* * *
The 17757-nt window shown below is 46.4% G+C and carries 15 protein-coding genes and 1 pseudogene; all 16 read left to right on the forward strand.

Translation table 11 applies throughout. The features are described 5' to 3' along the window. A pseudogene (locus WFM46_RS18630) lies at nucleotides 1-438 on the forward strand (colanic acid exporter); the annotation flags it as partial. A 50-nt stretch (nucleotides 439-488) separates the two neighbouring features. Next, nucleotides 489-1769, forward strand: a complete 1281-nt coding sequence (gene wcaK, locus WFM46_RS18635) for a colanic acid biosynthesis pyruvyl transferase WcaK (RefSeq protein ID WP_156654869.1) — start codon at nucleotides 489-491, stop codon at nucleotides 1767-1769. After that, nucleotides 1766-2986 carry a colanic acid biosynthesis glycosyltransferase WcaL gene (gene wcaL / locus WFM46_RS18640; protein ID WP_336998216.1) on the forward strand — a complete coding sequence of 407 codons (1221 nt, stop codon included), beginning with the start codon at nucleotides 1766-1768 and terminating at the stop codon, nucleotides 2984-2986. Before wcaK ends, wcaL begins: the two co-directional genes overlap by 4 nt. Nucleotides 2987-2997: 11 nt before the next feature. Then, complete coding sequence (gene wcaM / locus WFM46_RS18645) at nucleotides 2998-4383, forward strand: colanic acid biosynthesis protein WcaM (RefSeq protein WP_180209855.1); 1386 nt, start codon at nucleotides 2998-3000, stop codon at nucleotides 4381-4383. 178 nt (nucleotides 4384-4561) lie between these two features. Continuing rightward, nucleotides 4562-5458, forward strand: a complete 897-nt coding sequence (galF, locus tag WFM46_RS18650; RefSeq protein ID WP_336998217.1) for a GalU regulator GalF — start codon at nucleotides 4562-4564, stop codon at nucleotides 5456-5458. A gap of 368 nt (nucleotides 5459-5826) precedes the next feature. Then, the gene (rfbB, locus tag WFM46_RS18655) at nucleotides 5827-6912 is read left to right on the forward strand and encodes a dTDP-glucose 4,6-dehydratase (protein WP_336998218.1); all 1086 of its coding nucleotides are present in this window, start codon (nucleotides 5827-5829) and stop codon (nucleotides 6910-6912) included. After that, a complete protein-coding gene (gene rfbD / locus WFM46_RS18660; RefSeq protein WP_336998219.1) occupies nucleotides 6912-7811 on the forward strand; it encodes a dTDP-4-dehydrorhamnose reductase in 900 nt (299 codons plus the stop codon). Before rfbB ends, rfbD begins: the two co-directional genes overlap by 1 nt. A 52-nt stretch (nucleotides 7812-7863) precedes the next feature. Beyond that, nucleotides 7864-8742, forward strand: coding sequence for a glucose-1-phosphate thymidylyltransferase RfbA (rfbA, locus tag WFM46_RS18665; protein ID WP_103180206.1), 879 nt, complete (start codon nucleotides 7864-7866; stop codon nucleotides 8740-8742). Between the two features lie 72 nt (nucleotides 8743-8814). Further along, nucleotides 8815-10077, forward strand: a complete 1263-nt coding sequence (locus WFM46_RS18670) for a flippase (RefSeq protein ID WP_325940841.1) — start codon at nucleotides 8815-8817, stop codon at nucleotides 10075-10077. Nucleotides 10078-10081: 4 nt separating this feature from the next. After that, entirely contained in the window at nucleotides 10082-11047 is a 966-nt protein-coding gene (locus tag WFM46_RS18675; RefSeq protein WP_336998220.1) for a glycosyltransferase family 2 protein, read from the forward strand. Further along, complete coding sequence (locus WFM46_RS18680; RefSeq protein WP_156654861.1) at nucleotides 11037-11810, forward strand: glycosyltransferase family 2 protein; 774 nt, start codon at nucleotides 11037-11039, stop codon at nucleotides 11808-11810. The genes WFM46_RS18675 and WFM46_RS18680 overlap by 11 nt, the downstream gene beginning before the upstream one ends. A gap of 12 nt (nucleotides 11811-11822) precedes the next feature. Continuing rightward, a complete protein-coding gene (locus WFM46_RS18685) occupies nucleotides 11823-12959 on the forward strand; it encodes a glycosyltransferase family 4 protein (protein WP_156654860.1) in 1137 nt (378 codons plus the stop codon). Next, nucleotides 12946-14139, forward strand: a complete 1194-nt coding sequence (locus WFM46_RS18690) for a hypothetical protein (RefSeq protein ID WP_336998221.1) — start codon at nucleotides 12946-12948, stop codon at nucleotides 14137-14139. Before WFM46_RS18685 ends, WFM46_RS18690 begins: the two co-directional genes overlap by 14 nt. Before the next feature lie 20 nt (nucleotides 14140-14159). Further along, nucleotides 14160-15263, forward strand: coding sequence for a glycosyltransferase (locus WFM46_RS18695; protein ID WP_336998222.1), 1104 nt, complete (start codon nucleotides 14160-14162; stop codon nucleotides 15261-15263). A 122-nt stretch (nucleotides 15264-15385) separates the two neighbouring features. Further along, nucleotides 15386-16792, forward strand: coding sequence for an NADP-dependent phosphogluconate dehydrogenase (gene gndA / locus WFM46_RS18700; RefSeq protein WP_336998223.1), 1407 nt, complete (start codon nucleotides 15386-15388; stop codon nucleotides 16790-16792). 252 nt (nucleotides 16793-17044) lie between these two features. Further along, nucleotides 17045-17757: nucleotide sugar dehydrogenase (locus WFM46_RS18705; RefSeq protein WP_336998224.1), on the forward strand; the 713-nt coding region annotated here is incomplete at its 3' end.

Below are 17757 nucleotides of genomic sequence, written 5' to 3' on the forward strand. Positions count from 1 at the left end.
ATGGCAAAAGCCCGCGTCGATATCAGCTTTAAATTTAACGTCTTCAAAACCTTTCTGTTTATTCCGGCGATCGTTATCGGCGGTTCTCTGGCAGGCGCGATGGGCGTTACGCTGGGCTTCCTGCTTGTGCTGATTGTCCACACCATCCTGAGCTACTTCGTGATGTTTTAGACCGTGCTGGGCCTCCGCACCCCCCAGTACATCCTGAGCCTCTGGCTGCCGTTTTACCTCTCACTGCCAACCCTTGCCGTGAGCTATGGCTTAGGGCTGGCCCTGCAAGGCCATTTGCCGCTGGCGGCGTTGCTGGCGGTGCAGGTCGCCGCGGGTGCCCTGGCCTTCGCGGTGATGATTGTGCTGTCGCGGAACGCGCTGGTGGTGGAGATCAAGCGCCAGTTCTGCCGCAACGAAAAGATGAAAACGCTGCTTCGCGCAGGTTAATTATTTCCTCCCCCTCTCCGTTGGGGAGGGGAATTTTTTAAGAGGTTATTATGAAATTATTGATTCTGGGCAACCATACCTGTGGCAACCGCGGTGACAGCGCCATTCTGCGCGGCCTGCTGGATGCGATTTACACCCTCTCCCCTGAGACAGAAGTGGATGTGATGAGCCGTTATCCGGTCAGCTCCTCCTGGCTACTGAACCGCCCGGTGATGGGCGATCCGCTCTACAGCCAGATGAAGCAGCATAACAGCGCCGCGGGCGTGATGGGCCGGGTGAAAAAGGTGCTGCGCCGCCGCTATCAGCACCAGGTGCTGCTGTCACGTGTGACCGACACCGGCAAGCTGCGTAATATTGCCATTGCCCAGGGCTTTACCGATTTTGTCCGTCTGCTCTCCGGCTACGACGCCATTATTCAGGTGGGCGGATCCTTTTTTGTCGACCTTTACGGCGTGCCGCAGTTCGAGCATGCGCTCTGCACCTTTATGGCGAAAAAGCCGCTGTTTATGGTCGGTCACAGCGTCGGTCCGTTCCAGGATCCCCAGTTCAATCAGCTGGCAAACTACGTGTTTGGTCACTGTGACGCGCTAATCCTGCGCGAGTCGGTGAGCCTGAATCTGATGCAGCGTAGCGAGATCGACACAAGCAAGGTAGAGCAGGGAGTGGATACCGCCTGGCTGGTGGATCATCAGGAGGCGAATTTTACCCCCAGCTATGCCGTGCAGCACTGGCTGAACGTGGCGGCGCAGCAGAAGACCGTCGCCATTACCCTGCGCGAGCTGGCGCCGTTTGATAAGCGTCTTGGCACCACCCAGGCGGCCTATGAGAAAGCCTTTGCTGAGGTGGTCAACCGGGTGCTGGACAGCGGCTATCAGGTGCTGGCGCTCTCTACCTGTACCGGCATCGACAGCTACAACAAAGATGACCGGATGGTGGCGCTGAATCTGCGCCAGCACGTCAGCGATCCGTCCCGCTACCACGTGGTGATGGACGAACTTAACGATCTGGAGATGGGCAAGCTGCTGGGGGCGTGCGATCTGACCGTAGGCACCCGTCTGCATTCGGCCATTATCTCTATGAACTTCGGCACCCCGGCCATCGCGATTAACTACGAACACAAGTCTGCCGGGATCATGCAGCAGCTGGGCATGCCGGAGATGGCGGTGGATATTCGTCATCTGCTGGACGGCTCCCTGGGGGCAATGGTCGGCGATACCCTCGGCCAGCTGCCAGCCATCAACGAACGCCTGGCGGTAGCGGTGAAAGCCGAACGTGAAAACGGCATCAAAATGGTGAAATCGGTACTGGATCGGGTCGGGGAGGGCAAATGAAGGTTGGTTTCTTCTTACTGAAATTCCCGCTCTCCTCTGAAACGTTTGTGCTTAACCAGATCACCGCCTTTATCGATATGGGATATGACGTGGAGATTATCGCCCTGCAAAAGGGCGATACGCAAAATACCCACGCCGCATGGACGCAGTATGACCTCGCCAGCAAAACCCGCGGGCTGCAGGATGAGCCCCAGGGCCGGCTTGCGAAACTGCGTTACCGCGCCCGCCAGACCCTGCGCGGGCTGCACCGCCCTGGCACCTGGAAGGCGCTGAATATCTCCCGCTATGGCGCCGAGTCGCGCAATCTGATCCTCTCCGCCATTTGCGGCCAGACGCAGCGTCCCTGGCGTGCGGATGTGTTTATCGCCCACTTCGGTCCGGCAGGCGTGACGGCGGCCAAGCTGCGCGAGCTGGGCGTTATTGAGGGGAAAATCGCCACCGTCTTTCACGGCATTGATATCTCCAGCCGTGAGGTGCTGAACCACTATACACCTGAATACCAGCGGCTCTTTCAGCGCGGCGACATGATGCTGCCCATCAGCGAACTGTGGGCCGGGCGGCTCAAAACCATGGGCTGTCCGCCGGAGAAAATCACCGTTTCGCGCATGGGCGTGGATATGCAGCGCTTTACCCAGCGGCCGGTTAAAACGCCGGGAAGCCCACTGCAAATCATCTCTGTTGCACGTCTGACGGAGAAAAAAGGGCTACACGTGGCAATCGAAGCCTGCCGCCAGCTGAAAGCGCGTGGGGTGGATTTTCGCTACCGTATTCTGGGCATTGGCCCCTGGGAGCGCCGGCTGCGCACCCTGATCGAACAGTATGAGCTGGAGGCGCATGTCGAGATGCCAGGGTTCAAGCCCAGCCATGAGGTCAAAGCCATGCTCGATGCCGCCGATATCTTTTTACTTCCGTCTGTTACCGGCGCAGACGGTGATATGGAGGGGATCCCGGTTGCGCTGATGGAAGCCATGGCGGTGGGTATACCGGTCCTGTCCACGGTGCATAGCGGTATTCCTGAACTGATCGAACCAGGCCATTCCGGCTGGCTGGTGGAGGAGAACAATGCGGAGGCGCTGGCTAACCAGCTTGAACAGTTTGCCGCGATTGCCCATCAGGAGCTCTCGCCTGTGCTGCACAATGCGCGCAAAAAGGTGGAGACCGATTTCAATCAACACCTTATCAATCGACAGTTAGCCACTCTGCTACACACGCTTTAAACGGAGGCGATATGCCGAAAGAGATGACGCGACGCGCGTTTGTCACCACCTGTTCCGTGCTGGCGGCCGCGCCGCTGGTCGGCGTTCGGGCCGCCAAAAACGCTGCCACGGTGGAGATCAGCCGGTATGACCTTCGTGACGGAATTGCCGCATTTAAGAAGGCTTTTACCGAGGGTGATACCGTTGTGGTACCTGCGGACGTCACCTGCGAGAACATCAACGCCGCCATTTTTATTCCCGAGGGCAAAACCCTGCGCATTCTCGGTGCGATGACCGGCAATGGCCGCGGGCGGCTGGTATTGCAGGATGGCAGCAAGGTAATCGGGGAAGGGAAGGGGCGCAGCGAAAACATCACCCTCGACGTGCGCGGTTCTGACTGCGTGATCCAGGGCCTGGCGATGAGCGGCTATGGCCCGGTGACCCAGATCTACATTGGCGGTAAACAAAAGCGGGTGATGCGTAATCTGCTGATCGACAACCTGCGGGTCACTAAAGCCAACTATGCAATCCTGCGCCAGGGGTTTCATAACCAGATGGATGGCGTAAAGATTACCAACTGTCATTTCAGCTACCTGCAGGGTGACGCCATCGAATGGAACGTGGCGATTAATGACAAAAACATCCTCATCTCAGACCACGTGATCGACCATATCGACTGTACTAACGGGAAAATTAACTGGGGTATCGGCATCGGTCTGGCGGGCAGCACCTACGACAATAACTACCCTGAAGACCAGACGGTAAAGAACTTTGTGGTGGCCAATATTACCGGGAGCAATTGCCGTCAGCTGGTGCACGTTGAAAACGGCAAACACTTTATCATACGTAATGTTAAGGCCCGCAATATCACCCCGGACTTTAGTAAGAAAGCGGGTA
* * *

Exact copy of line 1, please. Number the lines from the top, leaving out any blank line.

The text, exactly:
The 17757-nt window shown below is 46.4% G+C and carries 15 protein-coding genes and 1 pseudogene; all 16 read left to right on the forward strand.